Graduate Medical Education
The Role of Philanthropy in Graduate Medical Education
Before physicians are board-certified, they must complete at least three years in a residency program. Graduate medical education (GME) provides the intensive, hands-on experience that makes them great doctors. As a national leader in GME, Scripps has been training physicians longer than any other institution in San Diego. With strong faculty and stellar medical board pass rates, the residency and fellowship programs attract some of the best young physicians in the nation.
But medicine is changing at light speed, and young doctors learn about genomics, digital health records and new therapies in real time. To complicate matters, teaching hospitals must provide the best possible medical education with limited resources.
Seeing is Believing
The stethoscope is a useful tool, but it was invented in 1816, and background noise can drown out subtle health issues. Also, by the time a physician can hear a problem, it may have progressed quite far. To overcome these hurdles, Scripps Mercy Hospital is equipping residents with portable ultrasound machines. Called cardiovascular limited ultrasound examination (CLUE), the program makes detailed echocardiography quick and routine.
“It’s a one-size-fits-all technique that allows doctors to examine patients in the office, ER, ICU or wherever,” says cardiologist and associate GME program director Bruce Kimura, MD.
It can also lead to better care. “Plaque in the carotid artery can cause a stroke, and it starts to get concerning when the vessel is around 50 percent occluded,” he says. “But that plaque didn’t just show up at 50 percent; it progressed from five to 10 to 25. If we see it early, we can treat it before it becomes dangerous.”
Scripps Mercy is one of only a few hospitals teaching this technique. The first devices were purchased with donor support, and Dr. Kimura is hoping to expand the program. “Now we have an exam we can teach the residents, who can do it in five minutes or less, that can tell us what each patient needs."
The Internal Medicine Residency Program at Scripps Clinic has an extremely low acceptance rate—less than 1.25 percent, which makes even Stanford University look easy by comparison at 4.7 percent.
"We receive more than 1,200 applications each year for 15 spots,” notes Scripps Clinic internal medicine residency program director Biraj Shah, MD. These select residents hone their skills working with world-renowned physicians, watching leading-edge procedures and conducting basic research. Residents routinely publish their work, and those going on to fellowship training match at top-notch institutions.
“Medicare pays for only a portion of residency training. Our current government funding is based on the size of the program more than two decades ago. Since then, our number of residents has more than doubled thanks to philanthropic support,” says Dr. Shah.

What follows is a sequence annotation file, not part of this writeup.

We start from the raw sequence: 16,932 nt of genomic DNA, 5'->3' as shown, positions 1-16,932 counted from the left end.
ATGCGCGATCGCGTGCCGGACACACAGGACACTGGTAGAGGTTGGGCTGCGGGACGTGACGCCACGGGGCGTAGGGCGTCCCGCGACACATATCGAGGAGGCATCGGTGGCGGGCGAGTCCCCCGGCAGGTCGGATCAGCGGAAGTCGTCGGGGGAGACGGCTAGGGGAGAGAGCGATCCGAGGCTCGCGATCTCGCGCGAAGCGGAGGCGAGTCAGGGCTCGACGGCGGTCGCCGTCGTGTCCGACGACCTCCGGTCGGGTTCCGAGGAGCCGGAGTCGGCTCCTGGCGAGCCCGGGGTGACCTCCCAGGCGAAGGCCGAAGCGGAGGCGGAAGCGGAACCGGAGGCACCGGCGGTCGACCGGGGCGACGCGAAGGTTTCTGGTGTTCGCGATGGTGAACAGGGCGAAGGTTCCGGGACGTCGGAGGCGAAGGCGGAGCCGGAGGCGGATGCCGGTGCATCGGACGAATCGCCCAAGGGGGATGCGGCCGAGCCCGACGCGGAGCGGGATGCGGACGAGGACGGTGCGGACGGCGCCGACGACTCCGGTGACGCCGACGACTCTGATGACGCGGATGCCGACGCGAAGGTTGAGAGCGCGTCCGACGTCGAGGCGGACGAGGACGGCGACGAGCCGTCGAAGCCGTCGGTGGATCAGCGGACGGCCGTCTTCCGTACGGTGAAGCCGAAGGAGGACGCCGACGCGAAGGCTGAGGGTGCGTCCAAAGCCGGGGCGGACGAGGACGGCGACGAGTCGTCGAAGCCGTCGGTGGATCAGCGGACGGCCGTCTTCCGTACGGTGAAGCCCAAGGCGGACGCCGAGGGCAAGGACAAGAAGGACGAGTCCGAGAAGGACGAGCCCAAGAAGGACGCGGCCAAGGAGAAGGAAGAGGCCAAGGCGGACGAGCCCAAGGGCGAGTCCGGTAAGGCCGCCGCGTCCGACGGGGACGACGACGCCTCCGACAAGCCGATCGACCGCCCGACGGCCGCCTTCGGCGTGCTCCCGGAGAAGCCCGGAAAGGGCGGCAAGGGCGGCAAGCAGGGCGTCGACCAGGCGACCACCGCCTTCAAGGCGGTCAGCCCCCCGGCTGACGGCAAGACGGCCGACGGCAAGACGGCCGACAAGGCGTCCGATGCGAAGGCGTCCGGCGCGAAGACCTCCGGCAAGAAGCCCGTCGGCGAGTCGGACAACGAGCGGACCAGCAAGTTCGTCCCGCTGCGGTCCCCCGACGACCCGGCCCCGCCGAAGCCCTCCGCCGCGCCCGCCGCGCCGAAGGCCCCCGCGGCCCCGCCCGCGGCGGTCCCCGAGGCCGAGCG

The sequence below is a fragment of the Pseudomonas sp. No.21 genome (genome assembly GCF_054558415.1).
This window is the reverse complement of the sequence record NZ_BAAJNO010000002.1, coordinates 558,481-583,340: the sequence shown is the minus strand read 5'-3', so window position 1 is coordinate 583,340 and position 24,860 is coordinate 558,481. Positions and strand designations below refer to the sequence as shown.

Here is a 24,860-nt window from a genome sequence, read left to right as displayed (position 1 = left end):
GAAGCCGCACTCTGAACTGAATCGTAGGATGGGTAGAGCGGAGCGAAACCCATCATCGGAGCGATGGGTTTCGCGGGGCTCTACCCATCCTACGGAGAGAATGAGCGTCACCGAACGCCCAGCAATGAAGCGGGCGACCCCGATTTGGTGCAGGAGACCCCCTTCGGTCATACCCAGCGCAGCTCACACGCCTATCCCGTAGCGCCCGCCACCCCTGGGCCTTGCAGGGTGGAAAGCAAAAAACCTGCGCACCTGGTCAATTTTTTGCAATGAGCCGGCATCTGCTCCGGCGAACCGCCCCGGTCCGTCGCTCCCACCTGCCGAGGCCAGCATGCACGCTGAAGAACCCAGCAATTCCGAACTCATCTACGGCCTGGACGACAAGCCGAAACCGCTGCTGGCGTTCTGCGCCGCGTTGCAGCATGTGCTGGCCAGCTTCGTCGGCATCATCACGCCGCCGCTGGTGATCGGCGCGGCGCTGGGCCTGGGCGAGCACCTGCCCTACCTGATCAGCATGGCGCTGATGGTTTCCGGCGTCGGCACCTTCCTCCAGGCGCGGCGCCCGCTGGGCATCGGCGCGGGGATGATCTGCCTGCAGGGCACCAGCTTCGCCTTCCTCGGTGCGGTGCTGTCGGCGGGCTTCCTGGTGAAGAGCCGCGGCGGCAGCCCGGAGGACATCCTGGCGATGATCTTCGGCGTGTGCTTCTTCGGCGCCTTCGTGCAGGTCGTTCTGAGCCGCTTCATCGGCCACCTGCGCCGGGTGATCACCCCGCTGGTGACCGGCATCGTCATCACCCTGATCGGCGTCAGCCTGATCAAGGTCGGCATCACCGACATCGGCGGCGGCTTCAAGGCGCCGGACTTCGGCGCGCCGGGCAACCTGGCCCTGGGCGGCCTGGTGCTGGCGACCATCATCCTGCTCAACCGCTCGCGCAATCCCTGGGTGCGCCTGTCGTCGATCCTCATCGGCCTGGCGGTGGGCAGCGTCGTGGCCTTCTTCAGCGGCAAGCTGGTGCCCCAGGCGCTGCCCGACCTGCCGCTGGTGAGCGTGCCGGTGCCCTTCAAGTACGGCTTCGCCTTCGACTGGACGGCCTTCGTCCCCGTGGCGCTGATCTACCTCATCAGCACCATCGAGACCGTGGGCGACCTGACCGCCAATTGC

It is really challenging, because it is imperative that we expand to meet the growing needs of our community. Without philanthropy, our residency program could not exist to train the absolute best internists and physician leaders of the future. — Biraj Shah, MD
Leading Heart Care
Scripps Clinic offers a highly acclaimed interventional cardiology fellowship—and that’s no accident. “We decided 30 years ago, when we started this program, that we wanted to be the best on the West Coast, if not the world,” says Paul Teirstein, MD.
More than 3,500 stent procedures are performed at Prebys Cardiovascular Institute each year, more than any other hospital in California. More experience means better care. Scripps and Scripps Clinic cardiologists are often asked to tackle the most difficult procedures, and that excellence attracts outstanding fellows.
“When I interviewed here, it was the volume of procedures and the autonomy we were afforded that attracted me,” says first-year fellow Raymond Foley, MD.
He was also attracted by the quality of the faculty, who constantly update their skills. One example is radial access catheterization, which uses an artery in the hand, rather than the larger one in the groin, to conduct minimally invasive heart procedures. Radial access is more challenging, but it produces better results. Nationwide, around 30 percent of catheterizations are done radially. At Prebys Cardiovascular Institute, it’s 90 percent.
Supporting Future Generations
Graduate medical education (GME) plays a key role in providing outstanding care for people throughout San Diego. Scripps and Scripps Clinic programs attract some of the best physicians in the nation—and many choose to practice in San Diego. While government and private insurers pay for most patient care, they don’t cover other necessities, such as GME.
To maintain educational excellence, Scripps relies on the generosity of many donors. Here are just a few of note.
Edward Hand and Stanley Harazim
Hand and Harazim support Scripps Clinic’s efforts to educate skilled and compassionate young doctors. They have worked closely with the program’s leadership and over the years have made a number of donations to enhance the program’s internal medicine faculty. “We are big believers in graduate medical education and have both received excellent care at Scripps Clinic,” says Hand. “We feel the two are connected and want to do what we can to support the program.”
Seymour Filman, MD
At 94, retired general surgeon Dr. Seymour Filman still comes to Scripps Green Hospital and Scripps Memorial Hospital La Jolla for grand rounds. As a physician, Dr. Filman particularly values the interventional cardiology fellowship program and the care these fellows provide. “I set up a foundation to do good, and they do a lot of good here,” he says.
*This content appeared in San Diego Health, a publication in partnership between Scripps and San Diego Magazine that celebrates the healthy spirit of San Diego.